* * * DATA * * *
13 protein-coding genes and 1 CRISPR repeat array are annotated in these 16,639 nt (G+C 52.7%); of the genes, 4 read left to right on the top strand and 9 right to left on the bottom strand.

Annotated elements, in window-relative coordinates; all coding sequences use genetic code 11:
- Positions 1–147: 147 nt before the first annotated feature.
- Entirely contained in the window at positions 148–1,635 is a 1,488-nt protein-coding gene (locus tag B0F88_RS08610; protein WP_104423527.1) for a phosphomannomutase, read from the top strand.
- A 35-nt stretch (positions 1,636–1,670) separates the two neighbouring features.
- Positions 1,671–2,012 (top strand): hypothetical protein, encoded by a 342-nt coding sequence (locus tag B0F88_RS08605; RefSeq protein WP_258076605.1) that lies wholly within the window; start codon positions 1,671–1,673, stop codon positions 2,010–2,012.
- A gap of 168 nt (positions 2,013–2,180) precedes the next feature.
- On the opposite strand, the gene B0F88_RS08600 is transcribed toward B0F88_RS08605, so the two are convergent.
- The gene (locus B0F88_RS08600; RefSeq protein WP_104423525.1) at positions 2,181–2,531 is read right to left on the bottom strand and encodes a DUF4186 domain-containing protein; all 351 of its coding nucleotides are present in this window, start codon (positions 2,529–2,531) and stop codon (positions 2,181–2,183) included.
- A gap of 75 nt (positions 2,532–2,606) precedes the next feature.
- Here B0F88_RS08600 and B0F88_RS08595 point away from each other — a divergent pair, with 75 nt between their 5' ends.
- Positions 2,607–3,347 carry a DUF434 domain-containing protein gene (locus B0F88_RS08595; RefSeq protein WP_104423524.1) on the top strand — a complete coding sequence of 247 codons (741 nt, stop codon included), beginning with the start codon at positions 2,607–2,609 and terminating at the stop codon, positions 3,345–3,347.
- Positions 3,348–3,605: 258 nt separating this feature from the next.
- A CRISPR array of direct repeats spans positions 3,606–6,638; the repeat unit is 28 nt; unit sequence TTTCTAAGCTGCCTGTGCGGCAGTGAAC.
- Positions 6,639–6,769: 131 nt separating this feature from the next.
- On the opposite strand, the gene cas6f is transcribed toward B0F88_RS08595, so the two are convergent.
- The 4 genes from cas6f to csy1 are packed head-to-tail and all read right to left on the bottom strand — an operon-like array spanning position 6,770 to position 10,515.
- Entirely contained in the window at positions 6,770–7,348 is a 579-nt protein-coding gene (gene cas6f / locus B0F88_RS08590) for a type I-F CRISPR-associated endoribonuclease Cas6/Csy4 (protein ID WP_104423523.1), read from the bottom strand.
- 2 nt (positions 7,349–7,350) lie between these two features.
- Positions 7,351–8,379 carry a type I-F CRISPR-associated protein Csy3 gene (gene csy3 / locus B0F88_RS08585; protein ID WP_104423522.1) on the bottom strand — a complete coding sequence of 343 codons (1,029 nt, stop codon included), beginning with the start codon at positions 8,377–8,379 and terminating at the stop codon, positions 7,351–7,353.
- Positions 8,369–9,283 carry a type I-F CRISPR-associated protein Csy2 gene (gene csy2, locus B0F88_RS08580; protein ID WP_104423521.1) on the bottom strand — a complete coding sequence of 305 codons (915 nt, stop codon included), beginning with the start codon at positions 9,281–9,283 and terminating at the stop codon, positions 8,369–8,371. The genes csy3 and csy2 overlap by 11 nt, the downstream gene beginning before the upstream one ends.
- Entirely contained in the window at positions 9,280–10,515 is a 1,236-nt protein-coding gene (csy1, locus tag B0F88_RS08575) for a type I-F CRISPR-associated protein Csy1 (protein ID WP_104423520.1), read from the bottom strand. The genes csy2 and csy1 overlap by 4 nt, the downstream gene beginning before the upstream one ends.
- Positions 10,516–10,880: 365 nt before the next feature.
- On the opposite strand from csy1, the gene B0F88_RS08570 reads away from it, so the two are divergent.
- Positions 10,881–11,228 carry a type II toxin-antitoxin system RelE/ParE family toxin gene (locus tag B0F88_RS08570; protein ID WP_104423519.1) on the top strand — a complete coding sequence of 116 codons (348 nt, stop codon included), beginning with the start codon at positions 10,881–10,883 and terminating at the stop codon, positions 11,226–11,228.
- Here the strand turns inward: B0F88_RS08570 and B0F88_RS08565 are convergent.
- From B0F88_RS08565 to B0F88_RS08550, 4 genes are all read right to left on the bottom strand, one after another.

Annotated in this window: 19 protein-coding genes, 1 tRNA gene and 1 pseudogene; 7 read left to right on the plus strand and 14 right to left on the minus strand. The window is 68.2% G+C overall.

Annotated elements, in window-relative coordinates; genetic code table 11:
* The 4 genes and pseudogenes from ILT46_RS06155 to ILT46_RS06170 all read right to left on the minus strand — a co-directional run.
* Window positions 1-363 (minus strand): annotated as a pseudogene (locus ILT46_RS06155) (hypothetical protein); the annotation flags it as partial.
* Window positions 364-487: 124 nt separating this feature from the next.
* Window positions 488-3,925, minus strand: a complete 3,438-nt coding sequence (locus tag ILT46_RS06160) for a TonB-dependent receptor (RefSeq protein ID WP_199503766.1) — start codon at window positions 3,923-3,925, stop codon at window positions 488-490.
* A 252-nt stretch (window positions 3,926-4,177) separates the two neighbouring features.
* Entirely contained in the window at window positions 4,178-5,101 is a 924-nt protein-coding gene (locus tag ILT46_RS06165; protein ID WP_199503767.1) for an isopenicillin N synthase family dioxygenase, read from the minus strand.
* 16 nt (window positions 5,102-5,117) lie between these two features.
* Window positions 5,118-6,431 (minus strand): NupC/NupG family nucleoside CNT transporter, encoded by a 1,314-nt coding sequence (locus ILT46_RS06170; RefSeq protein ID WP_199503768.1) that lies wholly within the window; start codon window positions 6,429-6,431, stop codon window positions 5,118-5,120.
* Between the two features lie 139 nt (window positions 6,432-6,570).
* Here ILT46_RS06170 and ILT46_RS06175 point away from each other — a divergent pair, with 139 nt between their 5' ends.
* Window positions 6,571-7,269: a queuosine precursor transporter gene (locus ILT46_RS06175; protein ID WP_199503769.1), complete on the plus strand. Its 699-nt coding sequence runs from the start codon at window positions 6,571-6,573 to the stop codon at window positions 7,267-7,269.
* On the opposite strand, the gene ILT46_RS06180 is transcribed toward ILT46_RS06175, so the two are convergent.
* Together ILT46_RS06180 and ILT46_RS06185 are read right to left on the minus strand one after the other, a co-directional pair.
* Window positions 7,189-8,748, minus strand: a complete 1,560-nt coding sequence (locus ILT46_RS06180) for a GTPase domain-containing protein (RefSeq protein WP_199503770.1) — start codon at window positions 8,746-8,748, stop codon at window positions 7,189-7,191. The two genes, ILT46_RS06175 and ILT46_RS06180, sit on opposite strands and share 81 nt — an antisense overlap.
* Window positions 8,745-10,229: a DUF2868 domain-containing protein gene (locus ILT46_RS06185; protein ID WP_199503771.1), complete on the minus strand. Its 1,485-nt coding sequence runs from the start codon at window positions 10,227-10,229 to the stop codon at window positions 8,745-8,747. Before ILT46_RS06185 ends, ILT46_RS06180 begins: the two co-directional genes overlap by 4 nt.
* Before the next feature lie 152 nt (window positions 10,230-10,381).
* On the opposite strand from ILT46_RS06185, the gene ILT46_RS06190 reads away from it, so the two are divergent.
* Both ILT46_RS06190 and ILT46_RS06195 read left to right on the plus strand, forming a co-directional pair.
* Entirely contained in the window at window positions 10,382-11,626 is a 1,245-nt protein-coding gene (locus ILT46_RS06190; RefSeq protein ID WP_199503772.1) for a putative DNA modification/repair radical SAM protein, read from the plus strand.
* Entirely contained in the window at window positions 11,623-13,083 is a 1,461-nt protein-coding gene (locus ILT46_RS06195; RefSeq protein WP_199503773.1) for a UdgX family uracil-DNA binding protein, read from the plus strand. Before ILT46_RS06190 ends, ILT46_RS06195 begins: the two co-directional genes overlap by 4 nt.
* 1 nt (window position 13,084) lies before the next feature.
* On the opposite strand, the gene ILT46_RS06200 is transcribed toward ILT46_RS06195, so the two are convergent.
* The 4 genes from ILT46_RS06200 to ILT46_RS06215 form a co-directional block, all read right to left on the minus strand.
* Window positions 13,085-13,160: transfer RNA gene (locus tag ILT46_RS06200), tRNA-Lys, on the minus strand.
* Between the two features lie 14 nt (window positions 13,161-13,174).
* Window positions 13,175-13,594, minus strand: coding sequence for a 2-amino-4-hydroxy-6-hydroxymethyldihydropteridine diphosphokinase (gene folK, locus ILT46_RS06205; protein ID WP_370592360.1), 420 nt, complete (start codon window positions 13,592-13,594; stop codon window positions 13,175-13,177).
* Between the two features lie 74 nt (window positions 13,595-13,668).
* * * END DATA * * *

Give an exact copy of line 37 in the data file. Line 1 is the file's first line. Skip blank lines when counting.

* Window positions 5,118-6,431 (minus strand): NupC/NupG family nucleoside CNT transporter, encoded by a 1,314-nt coding sequence (locus ILT46_RS06170; RefSeq protein ID WP_199503768.1) that lies wholly within the window; start codon window positions 6,429-6,431, stop codon window positions 5,118-5,120.